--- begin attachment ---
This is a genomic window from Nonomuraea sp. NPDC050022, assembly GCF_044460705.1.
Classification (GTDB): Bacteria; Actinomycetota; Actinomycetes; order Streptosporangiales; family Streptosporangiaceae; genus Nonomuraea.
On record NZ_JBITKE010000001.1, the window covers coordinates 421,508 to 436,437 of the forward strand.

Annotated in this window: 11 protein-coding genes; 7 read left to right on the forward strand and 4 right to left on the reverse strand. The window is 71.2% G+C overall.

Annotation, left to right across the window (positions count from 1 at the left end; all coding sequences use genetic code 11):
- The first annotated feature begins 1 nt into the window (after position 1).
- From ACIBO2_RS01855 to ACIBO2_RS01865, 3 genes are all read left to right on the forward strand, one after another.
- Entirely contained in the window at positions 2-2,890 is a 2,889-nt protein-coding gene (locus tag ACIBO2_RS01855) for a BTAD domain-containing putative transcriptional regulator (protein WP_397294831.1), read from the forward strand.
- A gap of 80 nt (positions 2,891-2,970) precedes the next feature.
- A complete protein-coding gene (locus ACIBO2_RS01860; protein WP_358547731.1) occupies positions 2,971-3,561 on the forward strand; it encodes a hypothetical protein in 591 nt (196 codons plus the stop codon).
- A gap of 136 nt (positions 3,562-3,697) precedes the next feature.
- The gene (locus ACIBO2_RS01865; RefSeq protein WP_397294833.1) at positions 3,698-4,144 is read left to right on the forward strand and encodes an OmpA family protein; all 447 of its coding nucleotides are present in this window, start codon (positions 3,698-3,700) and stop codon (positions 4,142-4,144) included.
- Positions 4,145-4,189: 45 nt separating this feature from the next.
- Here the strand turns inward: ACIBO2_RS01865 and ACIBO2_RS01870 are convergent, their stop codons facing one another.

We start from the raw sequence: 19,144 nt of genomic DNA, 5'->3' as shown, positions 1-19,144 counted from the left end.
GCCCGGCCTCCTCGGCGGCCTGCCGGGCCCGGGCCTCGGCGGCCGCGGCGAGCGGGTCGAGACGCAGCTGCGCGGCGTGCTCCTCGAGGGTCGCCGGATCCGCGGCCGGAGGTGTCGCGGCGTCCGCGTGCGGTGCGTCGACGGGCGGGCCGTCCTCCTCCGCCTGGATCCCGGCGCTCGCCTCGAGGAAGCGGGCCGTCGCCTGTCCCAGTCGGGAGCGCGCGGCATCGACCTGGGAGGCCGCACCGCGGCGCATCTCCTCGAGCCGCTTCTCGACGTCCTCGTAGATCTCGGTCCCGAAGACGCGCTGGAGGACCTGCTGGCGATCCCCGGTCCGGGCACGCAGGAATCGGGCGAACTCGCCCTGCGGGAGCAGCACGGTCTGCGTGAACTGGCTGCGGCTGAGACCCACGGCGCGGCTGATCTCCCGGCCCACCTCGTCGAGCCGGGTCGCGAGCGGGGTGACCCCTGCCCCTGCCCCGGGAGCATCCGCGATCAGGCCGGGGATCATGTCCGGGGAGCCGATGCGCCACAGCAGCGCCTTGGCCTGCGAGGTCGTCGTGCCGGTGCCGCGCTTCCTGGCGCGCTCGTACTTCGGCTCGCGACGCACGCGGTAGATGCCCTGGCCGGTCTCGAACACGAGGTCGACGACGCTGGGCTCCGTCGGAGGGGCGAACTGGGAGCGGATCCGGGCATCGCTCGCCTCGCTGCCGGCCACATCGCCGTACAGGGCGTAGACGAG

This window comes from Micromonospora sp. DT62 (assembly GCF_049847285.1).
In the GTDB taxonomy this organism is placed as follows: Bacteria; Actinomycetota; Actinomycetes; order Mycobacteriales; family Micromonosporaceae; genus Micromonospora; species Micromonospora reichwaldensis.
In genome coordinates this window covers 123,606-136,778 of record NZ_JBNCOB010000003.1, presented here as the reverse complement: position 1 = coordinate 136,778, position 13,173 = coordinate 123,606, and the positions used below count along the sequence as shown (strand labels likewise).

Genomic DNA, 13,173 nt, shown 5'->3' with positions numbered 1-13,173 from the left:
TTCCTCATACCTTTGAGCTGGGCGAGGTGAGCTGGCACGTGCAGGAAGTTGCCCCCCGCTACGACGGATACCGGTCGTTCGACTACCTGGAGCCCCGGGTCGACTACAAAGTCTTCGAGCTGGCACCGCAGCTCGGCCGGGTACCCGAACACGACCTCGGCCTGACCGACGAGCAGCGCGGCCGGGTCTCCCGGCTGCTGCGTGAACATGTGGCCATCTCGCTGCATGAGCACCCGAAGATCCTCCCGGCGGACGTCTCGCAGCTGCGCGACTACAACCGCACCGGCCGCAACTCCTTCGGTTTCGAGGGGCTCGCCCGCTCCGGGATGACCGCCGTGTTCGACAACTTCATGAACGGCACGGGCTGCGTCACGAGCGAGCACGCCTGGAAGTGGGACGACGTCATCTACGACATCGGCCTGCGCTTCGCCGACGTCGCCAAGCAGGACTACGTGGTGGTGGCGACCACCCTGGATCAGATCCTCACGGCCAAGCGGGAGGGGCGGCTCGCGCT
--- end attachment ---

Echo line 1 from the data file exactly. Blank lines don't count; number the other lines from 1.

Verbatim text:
This is a genomic window from Nonomuraea sp. NPDC050022, assembly GCF_044460705.1.